- Salaa has so far constructed four shafts in Rosterman, where youths work in three or four shifts a day
- Mining and Blue Economy Cabinet Secretary Salim Mvurya decriminalised artisanal mining
An investor has launched an initiative to make shaft mining safer in Kakamega county.
Oketch Salaa of Stones of Life Investments is giving artisanal miners equipment and resources to improve their trade.
Shaft mining is the most common method of mining in Kakamega but has been linked to many deaths.
Under the arrangement, Salaa meets the cost of equipment and construction then takes 75 per cent of the proceeds and leaves the miners with 25 per cent.
The tailings from the mines are given to women for free to extract remnant minerals.
The women do not go down the shafts like their male counterparts.
Salaa has so far constructed four shafts in Rosterman, where youths work in three or four shifts per day.
One of the shafts is for miners aged 60 and above and the proceeds are shared on a 50-50 basis.
“The president has said he wants youths to get jobs and that is what we are doing here. We have employed more than 1, 000 youths," he said.
"We are going to open Kenya's largest gold mining factory in the next six months.”
The investor is also involved in Corporate Social Responsibility activities in the area.
On Saturday he handed over classrooms and a staffroom at Mwiba Primary School in Likuyani.
He helped to renovate the facilities at a cost of Sh3 million.
The Mining Act 2016, provides for sharing of royalties from gold mining on a 70, 20 and 10 per cent basis among the national government, county government and communities.
National vice chairman of the Artisanal and Small-scale Miners Association of Kenya Patrick Ligami said the provision helps everyone, including, miners and the community to benefit from the minerals.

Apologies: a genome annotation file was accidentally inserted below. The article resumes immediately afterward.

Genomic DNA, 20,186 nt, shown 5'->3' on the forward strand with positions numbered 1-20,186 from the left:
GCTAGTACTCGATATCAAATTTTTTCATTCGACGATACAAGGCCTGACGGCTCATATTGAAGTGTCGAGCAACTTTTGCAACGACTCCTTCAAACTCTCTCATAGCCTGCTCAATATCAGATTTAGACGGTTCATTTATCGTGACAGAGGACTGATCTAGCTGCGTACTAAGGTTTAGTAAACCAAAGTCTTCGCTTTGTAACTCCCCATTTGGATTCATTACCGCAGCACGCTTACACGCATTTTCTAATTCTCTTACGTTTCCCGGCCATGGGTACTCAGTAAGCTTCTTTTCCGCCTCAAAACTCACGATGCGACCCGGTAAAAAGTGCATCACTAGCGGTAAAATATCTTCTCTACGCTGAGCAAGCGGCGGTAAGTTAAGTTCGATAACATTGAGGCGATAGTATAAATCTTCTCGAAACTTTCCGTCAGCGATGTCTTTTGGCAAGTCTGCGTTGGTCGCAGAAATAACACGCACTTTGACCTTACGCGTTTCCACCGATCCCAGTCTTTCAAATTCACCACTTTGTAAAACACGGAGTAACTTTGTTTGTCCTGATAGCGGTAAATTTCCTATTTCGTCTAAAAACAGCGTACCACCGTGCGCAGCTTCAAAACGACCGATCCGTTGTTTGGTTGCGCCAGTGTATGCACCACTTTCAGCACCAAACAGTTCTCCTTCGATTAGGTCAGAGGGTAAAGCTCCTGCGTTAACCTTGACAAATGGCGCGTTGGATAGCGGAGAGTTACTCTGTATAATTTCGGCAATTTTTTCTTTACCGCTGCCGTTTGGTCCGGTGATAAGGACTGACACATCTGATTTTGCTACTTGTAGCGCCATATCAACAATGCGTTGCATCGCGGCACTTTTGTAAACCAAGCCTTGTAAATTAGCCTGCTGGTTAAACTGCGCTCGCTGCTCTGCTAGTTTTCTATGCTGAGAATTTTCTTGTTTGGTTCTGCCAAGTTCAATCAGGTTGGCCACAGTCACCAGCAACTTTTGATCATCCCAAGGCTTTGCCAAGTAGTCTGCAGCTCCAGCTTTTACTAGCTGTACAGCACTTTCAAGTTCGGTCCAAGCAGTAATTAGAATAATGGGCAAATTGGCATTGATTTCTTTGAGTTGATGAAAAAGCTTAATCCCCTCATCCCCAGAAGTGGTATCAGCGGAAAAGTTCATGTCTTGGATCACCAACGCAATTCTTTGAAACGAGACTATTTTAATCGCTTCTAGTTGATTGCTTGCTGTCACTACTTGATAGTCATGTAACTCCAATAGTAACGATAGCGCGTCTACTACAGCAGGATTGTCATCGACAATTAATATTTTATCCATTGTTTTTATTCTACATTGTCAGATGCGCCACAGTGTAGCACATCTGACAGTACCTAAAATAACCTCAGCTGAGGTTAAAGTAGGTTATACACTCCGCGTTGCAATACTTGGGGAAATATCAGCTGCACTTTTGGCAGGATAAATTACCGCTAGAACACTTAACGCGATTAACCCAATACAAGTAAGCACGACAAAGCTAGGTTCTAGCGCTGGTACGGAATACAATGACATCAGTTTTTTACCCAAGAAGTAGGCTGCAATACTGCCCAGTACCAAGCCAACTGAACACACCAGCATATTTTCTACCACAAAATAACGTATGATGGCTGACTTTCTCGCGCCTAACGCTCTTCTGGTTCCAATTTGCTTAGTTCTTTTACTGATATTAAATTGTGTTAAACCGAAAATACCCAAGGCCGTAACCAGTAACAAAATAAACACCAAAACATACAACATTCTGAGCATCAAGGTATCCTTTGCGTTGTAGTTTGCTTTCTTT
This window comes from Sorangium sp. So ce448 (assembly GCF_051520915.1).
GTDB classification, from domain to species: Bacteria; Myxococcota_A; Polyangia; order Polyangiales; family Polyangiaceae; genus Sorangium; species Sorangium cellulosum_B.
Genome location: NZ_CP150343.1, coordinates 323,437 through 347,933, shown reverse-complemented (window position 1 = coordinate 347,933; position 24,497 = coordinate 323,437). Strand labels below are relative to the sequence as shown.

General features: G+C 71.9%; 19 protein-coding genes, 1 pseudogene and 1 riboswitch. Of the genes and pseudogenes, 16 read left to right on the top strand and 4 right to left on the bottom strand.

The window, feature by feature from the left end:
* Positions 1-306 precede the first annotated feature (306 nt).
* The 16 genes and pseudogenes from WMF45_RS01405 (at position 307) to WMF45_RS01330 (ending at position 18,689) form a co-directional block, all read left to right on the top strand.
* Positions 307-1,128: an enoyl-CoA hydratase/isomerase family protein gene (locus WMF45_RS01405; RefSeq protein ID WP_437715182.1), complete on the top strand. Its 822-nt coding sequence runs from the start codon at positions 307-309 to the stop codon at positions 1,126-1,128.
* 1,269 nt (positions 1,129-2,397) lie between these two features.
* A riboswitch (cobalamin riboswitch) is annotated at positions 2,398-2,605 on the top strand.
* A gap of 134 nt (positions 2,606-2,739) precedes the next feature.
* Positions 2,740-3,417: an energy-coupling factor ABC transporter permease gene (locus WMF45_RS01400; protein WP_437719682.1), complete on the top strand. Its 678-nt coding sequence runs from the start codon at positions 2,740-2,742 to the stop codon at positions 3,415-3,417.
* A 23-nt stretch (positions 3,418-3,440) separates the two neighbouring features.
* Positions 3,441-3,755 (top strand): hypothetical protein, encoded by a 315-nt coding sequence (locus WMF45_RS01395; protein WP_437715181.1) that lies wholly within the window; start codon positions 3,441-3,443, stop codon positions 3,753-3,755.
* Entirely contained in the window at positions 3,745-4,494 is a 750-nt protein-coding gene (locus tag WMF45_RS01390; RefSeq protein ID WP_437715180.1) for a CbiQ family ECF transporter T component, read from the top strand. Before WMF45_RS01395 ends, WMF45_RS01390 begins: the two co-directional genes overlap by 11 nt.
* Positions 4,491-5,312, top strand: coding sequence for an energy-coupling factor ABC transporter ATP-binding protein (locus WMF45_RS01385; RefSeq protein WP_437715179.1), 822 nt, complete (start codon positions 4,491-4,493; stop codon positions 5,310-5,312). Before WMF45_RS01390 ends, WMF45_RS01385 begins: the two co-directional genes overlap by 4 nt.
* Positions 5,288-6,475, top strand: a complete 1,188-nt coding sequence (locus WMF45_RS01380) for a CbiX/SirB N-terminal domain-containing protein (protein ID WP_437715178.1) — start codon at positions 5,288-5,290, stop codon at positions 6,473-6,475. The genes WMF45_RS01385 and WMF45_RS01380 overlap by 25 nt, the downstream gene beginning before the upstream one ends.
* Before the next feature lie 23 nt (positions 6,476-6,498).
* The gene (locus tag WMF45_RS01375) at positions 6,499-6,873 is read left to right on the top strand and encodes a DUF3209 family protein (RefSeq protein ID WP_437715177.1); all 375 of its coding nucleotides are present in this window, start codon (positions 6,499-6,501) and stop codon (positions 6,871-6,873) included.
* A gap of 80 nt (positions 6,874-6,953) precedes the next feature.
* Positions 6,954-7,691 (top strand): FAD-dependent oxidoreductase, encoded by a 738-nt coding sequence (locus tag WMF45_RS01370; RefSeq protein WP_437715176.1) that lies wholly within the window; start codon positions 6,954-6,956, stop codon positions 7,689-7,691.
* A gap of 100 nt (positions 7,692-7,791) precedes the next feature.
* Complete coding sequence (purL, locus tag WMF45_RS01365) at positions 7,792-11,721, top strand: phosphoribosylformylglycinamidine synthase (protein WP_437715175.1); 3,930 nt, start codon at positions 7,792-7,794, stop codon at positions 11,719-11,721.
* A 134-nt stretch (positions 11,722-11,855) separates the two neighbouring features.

“Most of the deaths occur in mines because of lack of resources for requisite equipment and construction of proper shafts and this is what the investor is helping us deal with,” he said.
Ligami said Salaa has also empowered women groups by buying them tents and chairs for hire and also established for them poultry farms.
“This is a break from the past, when communities in areas where mining is going on remained poor,” he said.
Ligami said the investor is planning to establish a mental health hospital at Rosterman on request by the county government of Kakamega.
“We commend Governor Fernandes Barasa for the support he has given by providing working space for the investor to create the much needed jobs in line with his six-point agenda to transform Kakamega county,” he said.
Ligami commended Kakamega Government for the high level engagement with the investor and miners.
Mining and Blue Economy Cabinet Secretary Salim Mvurya decriminalised artisanal mining and directed artisans to form marketing cooperatives for consideration of the issuance of permits
Ligami said many households directly or indirectly depend on artisanal activities and the investment is in line with Kenya Kwanza's Bottom-up economic agenda.
He said more than over 60 per cent of families in Ikolomani, Shinyalu and Lurambi subcounties depend on mining as their main income generating activity.
There are more than 15, 000 small-scale and artisanal miners in Kakamega county alone.
Ikolomani subcounty has 250 shafts of the total 300 in the county.